15. The apparatus of claim 14, wherein the application of the first threshold voltage comprises a first pass wherein the first threshold voltage is applied a first time to identify a first portion of the first group of cells, and a second pass wherein the first threshold voltage is subsequently applied a second time to identify a remaining portion of the first group of cells while the first portion of the first group of cells is decoupled from a sense amplifier.
16. The apparatus of claim 11, wherein each cell in the memory block stores at least two bits of data.
17. The apparatus of claim 11, wherein the read circuit comprises a plurality of sense amplifier and latching circuits with a selected sense amplifier and latching circuit from said plurality being respectively associated with each column in the memory block.
18. The apparatus of claim 17, wherein the read circuit identifies the programmed state of an associated memory cell in a first column and along the selected row, and decouples the sense amplifier and latching circuit associated with the first column in response thereto.
19. The apparatus of claim 18, wherein at least one other sense amplifier and latching circuit associated with a second column remains coupled to the second column while the state of an associated memory cell in the second column and along the selected row remains unknown.
20. The apparatus of claim 11, wherein the memory cells are characterized as Flash memory cells.
Descripción
BACKGROUND

Data storage devices generally operate to store and retrieve user data in a fast and effective manner. Some data storage devices utilize solid-state memory elements (cells) to store the user data, such as in the case of a solid-state drive (SSD). The memory cells can be volatile or non-volatile, and can take a variety of constructions such as but not limited to dynamic random access memory (DRAM), static random access memory (SRAM), Flash, electrically erasable programmable read only memory (EEPROM), spin-torque transfer random access memory (STRAM), and resistive random access memory (RRAM).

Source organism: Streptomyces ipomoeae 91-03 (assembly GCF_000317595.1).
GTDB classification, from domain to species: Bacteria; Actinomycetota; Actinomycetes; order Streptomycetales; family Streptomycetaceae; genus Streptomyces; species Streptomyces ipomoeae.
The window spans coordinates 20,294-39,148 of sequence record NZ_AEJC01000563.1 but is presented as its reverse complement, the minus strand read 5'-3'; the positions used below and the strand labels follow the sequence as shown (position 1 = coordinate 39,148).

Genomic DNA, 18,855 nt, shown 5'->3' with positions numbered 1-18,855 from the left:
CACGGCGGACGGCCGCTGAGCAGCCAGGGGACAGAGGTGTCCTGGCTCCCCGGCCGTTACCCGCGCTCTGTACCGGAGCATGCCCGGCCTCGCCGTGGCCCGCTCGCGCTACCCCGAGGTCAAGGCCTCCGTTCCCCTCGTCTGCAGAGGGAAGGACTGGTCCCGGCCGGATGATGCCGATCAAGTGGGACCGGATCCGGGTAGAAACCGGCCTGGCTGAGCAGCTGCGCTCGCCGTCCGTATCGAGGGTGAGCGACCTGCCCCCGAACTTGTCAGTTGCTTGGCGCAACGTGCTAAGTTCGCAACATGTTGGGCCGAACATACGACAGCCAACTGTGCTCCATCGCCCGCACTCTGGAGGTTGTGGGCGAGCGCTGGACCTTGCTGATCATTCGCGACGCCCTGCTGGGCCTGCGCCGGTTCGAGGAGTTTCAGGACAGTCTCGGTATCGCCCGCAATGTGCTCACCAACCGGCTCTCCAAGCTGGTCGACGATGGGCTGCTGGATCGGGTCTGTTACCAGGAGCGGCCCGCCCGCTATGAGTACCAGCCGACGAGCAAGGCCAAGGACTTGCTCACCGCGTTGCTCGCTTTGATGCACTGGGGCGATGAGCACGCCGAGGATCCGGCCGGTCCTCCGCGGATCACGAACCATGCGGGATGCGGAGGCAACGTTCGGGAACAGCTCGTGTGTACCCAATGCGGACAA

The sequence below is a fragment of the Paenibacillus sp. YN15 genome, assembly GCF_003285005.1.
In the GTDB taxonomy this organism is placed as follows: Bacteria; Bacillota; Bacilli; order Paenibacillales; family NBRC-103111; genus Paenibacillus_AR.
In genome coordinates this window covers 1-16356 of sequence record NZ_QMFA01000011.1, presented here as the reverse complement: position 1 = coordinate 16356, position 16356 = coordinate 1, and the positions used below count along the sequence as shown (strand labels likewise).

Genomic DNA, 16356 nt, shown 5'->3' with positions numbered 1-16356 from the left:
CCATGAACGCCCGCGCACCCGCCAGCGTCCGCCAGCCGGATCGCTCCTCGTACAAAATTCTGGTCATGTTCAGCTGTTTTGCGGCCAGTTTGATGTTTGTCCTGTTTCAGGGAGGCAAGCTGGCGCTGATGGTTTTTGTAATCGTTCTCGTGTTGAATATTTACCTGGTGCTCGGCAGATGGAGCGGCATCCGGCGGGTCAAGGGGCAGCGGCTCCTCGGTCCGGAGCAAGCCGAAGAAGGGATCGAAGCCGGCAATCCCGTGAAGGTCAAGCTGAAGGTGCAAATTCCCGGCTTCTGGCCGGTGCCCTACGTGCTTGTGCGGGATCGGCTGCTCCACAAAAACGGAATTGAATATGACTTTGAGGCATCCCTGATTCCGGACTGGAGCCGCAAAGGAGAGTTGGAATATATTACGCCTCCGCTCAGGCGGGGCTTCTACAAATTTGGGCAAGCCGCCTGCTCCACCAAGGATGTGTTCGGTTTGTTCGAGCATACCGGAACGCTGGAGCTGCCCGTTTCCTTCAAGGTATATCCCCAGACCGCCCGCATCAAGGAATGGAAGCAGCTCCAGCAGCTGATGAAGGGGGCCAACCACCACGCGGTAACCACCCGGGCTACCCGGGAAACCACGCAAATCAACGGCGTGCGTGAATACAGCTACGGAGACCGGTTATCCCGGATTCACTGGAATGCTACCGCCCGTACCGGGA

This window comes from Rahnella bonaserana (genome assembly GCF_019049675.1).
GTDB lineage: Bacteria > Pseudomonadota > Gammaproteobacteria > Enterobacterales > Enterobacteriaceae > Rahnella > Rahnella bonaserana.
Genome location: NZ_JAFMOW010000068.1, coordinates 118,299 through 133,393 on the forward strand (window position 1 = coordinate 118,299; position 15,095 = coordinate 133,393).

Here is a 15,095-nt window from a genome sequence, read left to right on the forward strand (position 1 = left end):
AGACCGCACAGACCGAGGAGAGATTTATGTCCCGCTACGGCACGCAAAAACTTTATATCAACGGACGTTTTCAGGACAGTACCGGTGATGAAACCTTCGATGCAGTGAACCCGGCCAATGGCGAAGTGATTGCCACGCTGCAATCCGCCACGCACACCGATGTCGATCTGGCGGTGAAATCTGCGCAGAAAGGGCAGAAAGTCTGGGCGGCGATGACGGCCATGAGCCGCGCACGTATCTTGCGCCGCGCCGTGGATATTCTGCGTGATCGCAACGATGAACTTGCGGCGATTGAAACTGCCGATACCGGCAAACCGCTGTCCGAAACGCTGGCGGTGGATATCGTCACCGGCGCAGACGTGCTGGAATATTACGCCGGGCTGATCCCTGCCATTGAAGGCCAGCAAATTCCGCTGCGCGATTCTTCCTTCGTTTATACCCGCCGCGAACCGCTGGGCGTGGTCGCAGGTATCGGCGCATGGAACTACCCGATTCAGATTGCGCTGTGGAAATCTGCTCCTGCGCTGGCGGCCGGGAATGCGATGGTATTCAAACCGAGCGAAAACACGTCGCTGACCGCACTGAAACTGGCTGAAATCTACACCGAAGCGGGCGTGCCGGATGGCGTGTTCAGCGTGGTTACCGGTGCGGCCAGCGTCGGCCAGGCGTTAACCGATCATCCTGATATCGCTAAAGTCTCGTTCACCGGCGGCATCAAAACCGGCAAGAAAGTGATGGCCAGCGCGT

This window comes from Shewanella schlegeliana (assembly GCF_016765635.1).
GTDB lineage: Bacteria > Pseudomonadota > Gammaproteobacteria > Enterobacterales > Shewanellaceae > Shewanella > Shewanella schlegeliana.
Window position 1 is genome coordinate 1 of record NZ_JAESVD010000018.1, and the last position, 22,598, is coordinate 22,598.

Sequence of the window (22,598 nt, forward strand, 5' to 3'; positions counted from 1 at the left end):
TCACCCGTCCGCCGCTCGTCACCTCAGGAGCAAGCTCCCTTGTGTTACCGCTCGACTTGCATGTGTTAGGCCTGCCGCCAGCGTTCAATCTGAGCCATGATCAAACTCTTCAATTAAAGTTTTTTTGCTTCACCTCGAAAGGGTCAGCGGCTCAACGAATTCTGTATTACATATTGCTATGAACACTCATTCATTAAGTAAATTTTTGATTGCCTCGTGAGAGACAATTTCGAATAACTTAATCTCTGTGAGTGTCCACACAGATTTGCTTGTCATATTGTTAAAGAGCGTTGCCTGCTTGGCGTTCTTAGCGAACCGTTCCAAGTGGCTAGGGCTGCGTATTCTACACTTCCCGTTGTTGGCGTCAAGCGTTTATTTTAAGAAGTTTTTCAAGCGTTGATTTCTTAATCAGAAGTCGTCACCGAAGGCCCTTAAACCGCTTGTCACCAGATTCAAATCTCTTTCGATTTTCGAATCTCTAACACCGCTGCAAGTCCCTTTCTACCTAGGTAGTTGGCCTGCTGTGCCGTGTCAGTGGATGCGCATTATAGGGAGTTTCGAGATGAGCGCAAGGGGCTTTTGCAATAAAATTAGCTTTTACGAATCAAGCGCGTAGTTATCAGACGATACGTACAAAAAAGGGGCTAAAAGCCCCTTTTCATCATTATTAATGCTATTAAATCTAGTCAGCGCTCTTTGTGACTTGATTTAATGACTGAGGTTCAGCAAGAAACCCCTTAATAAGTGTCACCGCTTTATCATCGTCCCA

The cells can be programmed to store data in relation to a given programmed state. The programmed state can be sensed by applying a read current to the cell and comparing a voltage associated with the cell to a suitable reference voltage using a sense amplifier. Each cell can be used to store a single bit of user data, or can be used to store multiple bits of user data.

The cells can be arranged within a memory array so as to be individually accessible during a read operation so that the programmed state of each cell can be determined individually. Alternatively, the cells can be arranged so that a selected amount of data (e.g. a page of data, etc.) is concurrently read out of the array during a given read operation.

A given cell programmed state will generally provide a nominal readback characteristic during a read operation. Different cells in an array that are programmed to the same programmed state may exhibit variations in these readback characteristics. Such variations in memory cell programmed state distributions can make it difficult to reliably select appropriate reference voltages to distinguish between the various cell programmed states.